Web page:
Fleeting Nature of Time Research Paper

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Fleeting Nature of Time

From the point-of-view of humanity, time is unforgiving and everything in the surrounding environment is subjected to time. Aging and death are just two of the concepts frequently associated with time. The modern ages have brought along a series of factors influencing the passing of time, making people obsessed with spending their time in the best possible ways. The expression "I've got all the time in the world" is certainly not appropriate for the present, as decades fly as if they were seconds. In the era of speed, when the sound speed barrier is already a thing of the past, time should be the one dimension that humanity has managed to change in its favor. Yet, things are looking quite in the opposite direction. The characters of Jay Gatsby and J. Alfred Prufrock are examples of individuals that attempt to make the most out of their lives, but end up with little to no time to live and fail from achieving their principal goals.

F. Scott Fitzgerald's novel "The Great Gatsby" and T.S. Elliot's poem "The Love Song of J. Alfred Prufrock" are both abounding with the word "time," creating a belief that the two authors had intended time to be a central theme in both texts.

It is obvious that mankind is especially preoccupied with time, taking into consideration the large number of devices that it has created in order to measure it. Each individual is determined to count time in a manner which allows one to take advantage of its full potential. Time is omnipresent, regardless of the circumstances. The inevitable process of bodily aging is one of the main models to demonstrate the fleeting nature of time. The concept of time is abstract, but by regarding it as fleeting one would immediately understand that it goes by with great rapidity. Everything is ephemeral, even though certain matters have a longer life span in comparison to others. Time has definitely had a severe impact on humanity ever since the early ages. People come and go, stars are born, burn and eventually fade away, making everything transient and thus time priceless.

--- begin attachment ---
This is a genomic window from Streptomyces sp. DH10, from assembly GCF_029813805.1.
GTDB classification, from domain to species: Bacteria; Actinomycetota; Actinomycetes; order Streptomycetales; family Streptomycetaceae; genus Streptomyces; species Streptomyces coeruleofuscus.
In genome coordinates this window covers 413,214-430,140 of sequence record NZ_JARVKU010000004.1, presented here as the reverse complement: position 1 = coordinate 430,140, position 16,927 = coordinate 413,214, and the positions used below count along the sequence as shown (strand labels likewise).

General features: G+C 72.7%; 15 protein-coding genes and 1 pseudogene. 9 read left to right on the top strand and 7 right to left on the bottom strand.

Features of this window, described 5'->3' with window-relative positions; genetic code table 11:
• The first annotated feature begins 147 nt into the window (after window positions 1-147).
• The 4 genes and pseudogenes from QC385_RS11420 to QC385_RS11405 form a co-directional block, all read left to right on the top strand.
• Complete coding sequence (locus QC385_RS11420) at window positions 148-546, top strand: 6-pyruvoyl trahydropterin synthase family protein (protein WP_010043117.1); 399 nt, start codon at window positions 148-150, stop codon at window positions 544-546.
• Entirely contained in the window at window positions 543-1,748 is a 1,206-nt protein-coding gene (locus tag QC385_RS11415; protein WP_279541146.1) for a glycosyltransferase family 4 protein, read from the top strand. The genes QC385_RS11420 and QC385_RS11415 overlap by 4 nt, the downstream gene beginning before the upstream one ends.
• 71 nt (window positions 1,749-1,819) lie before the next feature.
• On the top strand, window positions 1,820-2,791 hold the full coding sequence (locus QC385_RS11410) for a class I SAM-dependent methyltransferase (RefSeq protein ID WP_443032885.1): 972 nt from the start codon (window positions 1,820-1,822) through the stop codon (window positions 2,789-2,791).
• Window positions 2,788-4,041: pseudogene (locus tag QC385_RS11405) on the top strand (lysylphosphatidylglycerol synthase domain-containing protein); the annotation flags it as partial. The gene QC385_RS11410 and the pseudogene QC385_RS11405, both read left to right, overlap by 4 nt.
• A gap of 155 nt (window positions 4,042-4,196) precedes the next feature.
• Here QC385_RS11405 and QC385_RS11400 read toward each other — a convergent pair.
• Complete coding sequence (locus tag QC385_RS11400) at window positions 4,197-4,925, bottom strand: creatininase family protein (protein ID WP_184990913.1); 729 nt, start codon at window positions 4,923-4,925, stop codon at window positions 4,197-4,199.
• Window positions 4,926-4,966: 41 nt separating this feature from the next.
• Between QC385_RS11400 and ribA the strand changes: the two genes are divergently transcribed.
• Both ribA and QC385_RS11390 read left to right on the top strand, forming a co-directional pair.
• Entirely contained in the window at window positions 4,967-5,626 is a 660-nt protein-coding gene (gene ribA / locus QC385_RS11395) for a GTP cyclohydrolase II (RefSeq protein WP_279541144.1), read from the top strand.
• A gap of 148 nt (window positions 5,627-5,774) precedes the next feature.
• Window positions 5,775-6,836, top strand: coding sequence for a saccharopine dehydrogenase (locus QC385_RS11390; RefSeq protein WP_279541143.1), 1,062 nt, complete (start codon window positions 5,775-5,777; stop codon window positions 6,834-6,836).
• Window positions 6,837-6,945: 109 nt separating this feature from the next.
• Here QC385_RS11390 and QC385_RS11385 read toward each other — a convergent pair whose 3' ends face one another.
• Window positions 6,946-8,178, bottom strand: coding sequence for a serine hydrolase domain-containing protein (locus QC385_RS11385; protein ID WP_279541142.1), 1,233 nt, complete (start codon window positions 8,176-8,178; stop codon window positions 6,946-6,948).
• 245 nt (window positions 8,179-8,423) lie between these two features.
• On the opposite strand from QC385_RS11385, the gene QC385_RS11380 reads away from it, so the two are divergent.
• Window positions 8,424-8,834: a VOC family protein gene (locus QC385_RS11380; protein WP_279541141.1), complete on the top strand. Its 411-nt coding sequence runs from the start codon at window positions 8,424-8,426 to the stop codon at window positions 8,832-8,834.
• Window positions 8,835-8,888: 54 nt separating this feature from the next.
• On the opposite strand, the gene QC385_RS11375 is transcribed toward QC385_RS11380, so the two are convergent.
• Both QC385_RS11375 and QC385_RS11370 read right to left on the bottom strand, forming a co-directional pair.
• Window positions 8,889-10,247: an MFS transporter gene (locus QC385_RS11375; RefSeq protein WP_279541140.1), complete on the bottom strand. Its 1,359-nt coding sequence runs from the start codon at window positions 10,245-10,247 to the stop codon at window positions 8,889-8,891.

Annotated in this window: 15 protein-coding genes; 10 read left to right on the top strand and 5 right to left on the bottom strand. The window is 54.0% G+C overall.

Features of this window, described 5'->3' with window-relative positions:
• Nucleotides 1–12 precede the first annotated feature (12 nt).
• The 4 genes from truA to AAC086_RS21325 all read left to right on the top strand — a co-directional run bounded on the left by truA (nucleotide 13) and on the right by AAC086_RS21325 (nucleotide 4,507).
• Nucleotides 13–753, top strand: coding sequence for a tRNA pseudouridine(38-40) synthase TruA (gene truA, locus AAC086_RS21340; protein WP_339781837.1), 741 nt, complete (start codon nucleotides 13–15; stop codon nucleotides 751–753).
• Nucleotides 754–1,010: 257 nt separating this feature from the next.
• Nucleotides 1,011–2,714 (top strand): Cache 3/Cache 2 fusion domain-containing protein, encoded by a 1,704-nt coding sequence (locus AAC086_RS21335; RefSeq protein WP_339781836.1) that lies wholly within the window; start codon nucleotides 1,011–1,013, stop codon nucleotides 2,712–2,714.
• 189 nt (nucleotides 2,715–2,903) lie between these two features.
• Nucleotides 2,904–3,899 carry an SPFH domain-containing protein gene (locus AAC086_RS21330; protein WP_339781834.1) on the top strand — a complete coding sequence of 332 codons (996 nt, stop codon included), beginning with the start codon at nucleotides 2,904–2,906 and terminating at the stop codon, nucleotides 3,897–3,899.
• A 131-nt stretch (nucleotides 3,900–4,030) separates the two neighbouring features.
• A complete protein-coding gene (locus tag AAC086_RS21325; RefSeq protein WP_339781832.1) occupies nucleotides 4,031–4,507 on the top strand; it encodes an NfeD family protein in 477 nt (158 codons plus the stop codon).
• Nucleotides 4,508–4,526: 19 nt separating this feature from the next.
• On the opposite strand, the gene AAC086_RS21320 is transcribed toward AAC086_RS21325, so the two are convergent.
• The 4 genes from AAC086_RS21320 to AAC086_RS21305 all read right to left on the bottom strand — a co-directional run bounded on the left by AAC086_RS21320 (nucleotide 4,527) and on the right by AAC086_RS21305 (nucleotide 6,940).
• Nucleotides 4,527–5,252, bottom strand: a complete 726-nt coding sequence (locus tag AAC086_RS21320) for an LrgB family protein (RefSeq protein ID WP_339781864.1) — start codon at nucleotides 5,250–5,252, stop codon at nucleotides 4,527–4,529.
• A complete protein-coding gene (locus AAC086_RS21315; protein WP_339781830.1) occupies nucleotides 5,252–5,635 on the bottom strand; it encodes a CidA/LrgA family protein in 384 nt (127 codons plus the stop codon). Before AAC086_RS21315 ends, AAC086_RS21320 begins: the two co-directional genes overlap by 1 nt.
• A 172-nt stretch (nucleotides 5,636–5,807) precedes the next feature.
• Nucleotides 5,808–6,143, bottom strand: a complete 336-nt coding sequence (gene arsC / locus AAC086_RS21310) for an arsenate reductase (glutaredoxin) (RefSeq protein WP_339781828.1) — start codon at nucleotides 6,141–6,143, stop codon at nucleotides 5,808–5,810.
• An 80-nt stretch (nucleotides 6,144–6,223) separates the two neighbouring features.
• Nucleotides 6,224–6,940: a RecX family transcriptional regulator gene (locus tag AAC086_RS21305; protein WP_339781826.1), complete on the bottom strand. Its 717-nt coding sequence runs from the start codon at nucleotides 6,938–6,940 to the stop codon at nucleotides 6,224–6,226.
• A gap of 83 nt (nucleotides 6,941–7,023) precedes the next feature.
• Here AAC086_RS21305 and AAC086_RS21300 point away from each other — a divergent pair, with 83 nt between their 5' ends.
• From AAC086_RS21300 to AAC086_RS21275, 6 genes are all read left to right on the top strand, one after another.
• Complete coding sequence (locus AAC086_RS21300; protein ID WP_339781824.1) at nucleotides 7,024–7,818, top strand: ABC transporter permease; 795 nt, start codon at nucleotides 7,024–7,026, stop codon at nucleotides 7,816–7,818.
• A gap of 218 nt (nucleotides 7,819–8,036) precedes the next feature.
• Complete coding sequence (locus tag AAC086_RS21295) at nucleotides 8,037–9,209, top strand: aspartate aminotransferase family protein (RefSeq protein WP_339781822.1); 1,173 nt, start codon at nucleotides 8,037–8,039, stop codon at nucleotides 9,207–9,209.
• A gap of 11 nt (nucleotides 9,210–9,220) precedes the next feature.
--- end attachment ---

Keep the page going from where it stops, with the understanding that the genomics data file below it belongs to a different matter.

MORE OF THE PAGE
Even so, it is possible that people could actually learn how to enjoy their time without experiencing the feeling of remorse for doing so, if they would not be so desperate in trying to seize it. Maybe it would then become unimportant.

Time is priceless and while some are aware of this, others believe that it actually has a price (even though they, too agree that it is extremely valuable). Those that believe that time has a price are usually the people that have the most regrets, letting their lives passing by without giving them the chance to accomplish their ideals. Gatsby and Prufrock are both greatly affected by the fact that time can no longer assist them in their campaigns.